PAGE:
Source: Founder of Piggy Gaga Financial Education, Sang Chan.

Raising children is often described as “bit pricey,” meaning that expenses increase significantly. As parents, how can we manage our finances effectively? Many parents believe that their income level determines their quality of life. While income is certainly related to quality of life, there is something even more important. If every family handles it well, their quality of life can still be greatly improved, and that is how they manage their income.

Each parent can use a simple financial concept, known as the financial pyramid, to allocate their monthly income. The underlying principle of this financial pyramid explains how to divide and allocate every dollar earned to the appropriate areas, maximizing the value of each dollar. By following the construction and operation of this financial pyramid, the financial situation of every family can become increasingly healthy.

At the base of the pyramid, the first step is to allocate around 5% of the income to Mandatory Provident Fund (MPF). After setting aside funds for MPF, the next level is to allocate for our basic needs. Basic needs refer to our necessities such as clothing, food, housing, and transportation. As parents, this also includes the daily supplies for our children, such as formula milk and diapers. It may even include their educational expenses as they grow older.

Approximately 50% of the total income should be allocated to cover basic needs, which is a reasonable level. After managing basic needs, we then have to consider taxes. The amount of taxes varies for each individual. In Hong Kong, approximately 5% of the income is usually manageable for taxes.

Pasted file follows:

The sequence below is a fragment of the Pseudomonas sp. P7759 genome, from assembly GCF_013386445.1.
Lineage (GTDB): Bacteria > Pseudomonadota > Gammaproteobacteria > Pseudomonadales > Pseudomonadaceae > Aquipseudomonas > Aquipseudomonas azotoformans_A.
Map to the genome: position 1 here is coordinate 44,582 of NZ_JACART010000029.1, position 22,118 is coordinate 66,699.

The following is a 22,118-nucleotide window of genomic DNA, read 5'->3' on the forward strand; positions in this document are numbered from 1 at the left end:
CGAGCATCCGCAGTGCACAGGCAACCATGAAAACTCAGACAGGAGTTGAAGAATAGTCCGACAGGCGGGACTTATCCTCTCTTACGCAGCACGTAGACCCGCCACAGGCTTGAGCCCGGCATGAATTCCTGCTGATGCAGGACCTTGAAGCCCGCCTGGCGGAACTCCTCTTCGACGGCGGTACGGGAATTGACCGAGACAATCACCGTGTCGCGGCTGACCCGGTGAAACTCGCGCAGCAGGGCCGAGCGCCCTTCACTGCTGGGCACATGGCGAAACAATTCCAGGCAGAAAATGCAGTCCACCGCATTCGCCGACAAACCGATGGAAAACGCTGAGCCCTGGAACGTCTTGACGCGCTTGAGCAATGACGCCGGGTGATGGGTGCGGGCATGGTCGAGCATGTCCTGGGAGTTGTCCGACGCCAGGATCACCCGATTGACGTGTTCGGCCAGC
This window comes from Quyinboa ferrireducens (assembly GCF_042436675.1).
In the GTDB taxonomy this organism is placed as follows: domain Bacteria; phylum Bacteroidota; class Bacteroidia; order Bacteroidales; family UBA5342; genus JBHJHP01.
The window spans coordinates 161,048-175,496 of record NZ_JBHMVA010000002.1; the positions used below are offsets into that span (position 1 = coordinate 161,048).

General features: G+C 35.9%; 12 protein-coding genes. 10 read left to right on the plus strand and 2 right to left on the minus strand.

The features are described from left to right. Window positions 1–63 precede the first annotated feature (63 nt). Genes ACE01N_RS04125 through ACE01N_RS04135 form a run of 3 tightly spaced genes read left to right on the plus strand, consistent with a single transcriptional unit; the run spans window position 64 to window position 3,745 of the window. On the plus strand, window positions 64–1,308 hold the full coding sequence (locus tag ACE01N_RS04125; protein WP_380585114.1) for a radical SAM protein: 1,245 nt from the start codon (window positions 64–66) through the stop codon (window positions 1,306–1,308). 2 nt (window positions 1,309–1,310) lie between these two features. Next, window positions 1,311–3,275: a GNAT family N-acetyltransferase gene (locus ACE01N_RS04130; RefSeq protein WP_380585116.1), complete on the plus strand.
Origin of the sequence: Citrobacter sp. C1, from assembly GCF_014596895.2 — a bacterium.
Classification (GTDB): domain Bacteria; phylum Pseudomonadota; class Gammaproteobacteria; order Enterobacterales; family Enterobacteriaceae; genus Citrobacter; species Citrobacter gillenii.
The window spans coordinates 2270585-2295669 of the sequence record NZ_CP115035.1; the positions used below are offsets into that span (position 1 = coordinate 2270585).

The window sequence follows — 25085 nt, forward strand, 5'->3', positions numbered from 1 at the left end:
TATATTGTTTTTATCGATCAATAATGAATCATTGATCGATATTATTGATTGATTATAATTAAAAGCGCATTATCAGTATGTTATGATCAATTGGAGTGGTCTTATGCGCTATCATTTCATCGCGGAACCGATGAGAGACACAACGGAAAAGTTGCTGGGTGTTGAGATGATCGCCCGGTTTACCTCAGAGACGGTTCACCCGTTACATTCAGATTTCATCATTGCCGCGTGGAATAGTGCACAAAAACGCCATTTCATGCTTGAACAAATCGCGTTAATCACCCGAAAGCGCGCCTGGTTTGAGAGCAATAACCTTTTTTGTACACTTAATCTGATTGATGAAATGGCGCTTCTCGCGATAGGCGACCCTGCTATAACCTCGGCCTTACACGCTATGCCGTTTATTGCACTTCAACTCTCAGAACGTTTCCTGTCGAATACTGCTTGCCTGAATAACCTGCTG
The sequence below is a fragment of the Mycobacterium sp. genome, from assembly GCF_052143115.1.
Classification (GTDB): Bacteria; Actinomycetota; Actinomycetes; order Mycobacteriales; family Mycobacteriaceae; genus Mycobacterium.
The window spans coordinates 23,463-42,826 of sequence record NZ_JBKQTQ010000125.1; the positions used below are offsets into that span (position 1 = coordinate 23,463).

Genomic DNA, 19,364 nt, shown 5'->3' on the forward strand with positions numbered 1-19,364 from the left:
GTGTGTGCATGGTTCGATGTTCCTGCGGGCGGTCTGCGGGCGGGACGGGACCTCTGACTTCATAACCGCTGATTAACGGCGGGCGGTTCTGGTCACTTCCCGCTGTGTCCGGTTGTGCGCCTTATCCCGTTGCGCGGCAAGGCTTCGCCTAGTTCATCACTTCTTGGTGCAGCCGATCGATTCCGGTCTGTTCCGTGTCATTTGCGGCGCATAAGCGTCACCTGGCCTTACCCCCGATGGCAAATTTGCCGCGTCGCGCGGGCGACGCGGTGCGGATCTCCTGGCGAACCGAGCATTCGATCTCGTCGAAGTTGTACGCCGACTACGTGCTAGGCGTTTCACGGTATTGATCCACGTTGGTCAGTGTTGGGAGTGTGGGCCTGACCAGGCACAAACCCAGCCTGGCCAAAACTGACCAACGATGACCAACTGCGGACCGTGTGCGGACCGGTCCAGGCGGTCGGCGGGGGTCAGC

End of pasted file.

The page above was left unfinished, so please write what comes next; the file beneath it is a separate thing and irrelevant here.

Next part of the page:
After allocating for these three levels, how can we manage the remaining money to gradually improve our quality of life? The first part is allocating around 10% of our income to liquid cash. Another 10% can be allocated to asset protection, where the most important asset is ensuring our own and our family’s well-being

After arranging these two 10% allocations, we have approximately 20% of the income remaining. This 20% can be allocated to asset appreciation, allowing us to achieve some important life goals. Sometimes, parents may ask, “Do we need to be very wealthy as a family to engage in financial management? Can we manage our finances even if our income is just enough?”

High-income families are like large houses, and they may have more things to take care of. They might have a storage room where all the miscellaneous items can be stored and the door closed. The whole house will then become tidy, and the overall management will be much simpler.

But if our house is not that big, metaphorically representing our income, we can imagine a small house. If we take good care of it, it can still lead to a better quality of life. If our income is more abundant, of course, there will be more room for financial management. However, if our income is just enough, it becomes even more important to manage it well.